Beloved for its awe-inspiring natural wonders, including wild animals, mountain peaks, lakes, and waterfalls, Yellowstone National Park is certainly considered one of America’s most amazing parks.
However, with all the beauty it offers, Yellowstone is also known to be quite dangerous. One of the many hazards in the park is its natural hot springs. There are hot springs throughout the park and around the world that are completely safe to visit and even bathe in, but some of the springs in Yellowstone can be fatal.
Yellowstone has an almost incredible amount of geothermal activity due to the fact that the park sits atop a “supervolcano” called the Yellowstone Caldera. The supervolcano is technically 43 miles long and 28 miles wide, and geologists report that though it hasn’t erupted in 640,000 years, it is still quite dangerous.
Molten rock and hot magma lay just beneath the Earth’s surface, directly under Yellowstone National Park, which, of course, drastically affects the landscape. And although experts do not believe that the volcano will erupt anytime soon, they are always watching it just in case.
But just because the volcano isn’t erupting, it doesn’t mean that it’s not dangerous. In fact, because of this natural phenomenon, Yellowstone’s various pools of hot springs can be hot enough to kill you.
Sadly, one man visiting the park in 2016 was unaware that the pool he chose for a dip was one such hot spring. Collin Scott and his sister decided that he would take a “hot drop” and jump in while she filmed him.
However, within seconds, it was clear to both of them that the hot spring was fatally hot. The video that Collin’s sister took has never been released to the public as its contents were so distressing and horrific.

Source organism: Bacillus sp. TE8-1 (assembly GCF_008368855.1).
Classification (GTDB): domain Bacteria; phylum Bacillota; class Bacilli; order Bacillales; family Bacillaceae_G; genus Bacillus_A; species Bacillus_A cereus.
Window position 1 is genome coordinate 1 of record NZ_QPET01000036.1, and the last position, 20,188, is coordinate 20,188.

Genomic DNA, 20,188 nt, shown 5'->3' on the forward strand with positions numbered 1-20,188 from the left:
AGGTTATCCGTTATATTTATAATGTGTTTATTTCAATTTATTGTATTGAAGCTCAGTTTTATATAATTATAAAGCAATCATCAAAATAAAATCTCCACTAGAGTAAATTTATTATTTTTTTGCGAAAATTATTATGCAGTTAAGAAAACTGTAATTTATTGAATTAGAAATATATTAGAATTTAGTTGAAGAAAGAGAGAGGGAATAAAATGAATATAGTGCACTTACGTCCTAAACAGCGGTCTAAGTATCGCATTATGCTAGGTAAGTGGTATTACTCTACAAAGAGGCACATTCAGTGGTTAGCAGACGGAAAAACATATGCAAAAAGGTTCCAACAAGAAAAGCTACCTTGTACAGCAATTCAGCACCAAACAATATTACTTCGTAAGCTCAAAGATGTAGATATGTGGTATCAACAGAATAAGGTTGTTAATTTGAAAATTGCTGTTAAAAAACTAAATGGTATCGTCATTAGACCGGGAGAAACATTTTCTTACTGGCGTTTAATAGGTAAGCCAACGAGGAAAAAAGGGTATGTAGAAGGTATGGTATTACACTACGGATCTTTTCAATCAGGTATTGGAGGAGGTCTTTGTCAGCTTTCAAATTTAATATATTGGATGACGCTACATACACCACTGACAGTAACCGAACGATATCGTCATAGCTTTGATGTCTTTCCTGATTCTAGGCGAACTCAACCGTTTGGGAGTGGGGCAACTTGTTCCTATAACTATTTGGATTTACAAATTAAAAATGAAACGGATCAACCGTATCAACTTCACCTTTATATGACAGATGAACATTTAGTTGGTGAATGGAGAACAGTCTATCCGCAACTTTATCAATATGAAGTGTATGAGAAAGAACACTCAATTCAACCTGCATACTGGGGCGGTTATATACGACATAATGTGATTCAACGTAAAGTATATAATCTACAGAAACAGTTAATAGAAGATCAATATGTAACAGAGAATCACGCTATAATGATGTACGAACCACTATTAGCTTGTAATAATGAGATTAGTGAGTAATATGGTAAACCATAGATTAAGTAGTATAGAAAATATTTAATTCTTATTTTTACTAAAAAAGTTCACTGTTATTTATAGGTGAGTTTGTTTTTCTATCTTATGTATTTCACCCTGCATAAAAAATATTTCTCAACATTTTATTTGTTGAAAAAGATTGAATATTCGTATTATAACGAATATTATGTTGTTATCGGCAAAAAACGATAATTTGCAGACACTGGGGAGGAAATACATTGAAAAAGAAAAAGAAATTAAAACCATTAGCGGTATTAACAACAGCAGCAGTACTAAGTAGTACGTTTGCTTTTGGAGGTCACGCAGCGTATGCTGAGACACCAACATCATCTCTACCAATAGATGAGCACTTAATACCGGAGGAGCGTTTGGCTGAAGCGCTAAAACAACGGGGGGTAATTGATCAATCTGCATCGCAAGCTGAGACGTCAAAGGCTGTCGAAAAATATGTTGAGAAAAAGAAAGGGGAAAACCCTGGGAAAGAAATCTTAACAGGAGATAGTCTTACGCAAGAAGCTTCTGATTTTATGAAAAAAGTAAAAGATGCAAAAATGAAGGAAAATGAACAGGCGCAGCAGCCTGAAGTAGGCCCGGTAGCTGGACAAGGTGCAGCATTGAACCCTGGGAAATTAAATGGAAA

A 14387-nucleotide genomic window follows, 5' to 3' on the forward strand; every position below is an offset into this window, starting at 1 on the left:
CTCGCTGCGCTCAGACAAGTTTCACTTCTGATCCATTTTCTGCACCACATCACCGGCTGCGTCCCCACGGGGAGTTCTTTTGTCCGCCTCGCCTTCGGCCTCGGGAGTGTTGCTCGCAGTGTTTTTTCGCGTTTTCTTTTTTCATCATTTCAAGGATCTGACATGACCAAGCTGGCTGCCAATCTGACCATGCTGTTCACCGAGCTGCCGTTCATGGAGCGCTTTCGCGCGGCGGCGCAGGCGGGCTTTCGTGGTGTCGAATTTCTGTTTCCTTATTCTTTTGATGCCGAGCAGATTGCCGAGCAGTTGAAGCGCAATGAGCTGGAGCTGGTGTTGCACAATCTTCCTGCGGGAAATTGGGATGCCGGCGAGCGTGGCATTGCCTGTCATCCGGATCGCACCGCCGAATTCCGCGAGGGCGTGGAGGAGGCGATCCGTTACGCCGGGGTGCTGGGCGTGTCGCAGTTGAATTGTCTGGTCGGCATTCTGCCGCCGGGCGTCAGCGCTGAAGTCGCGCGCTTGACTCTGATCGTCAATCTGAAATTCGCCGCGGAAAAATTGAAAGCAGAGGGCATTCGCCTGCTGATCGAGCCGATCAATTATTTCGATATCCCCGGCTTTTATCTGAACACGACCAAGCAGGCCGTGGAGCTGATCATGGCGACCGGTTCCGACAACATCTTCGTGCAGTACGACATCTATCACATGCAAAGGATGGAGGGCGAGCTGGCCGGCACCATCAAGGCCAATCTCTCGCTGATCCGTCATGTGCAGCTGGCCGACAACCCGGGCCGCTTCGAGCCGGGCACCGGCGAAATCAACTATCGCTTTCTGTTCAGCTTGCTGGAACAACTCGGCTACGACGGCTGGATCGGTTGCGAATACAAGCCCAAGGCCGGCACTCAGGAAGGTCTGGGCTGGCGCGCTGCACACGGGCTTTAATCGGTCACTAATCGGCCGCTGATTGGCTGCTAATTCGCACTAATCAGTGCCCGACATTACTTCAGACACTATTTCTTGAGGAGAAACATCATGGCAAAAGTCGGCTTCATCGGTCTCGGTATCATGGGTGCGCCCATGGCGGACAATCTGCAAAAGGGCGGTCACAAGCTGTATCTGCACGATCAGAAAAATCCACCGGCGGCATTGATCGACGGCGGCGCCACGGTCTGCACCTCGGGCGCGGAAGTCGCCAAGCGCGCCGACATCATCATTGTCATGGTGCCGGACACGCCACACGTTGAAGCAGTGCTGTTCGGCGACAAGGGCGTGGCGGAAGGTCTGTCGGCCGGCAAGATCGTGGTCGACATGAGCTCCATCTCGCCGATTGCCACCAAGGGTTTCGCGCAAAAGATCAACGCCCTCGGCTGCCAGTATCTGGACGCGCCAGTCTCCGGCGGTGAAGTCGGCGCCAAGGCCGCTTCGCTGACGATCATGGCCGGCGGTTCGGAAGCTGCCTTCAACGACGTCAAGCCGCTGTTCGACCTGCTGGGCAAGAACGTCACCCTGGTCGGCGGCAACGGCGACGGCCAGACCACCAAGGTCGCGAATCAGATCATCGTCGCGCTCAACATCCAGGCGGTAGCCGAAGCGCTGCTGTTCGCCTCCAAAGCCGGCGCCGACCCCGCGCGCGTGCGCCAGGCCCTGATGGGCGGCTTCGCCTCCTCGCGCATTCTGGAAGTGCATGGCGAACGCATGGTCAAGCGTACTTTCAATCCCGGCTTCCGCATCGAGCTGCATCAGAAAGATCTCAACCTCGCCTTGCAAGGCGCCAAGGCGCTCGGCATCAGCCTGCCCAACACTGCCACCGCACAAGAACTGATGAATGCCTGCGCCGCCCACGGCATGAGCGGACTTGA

Although his sister called for help, it was too late; Collin Scott died in what experts called the “boiling acidic pool” in Yellowstone National Park that day. And according to Yellowstone’s deputy chief ranger at the time, Lorant Veress, the rescue team could not even remove Scott’s body from the hot spring due to its almost unbelievable heat.
The next day, the rescue team once again attempted to retrieve Collin Scott’s body, but sadly, his corpse had all but completely dissolved in the pool. Veress told the local news, “In a very short order, there was a significant amount of dissolving,” so no “significant remains” were found.
Since the incident, Yellowstone’s rangers have increased the warning signs and flags near the park’s hot springs. Veress explained that now, “There’s a closure in place to protect people from doing that for their own safety.”
Veress, as well as the many other park rangers, want people to understand that Yellowstone is “a very unforgiving environment.” And although it is considered a fun vacation spot for Americans and tourists from all over the world, it’s crucial to understand the dangers it presents.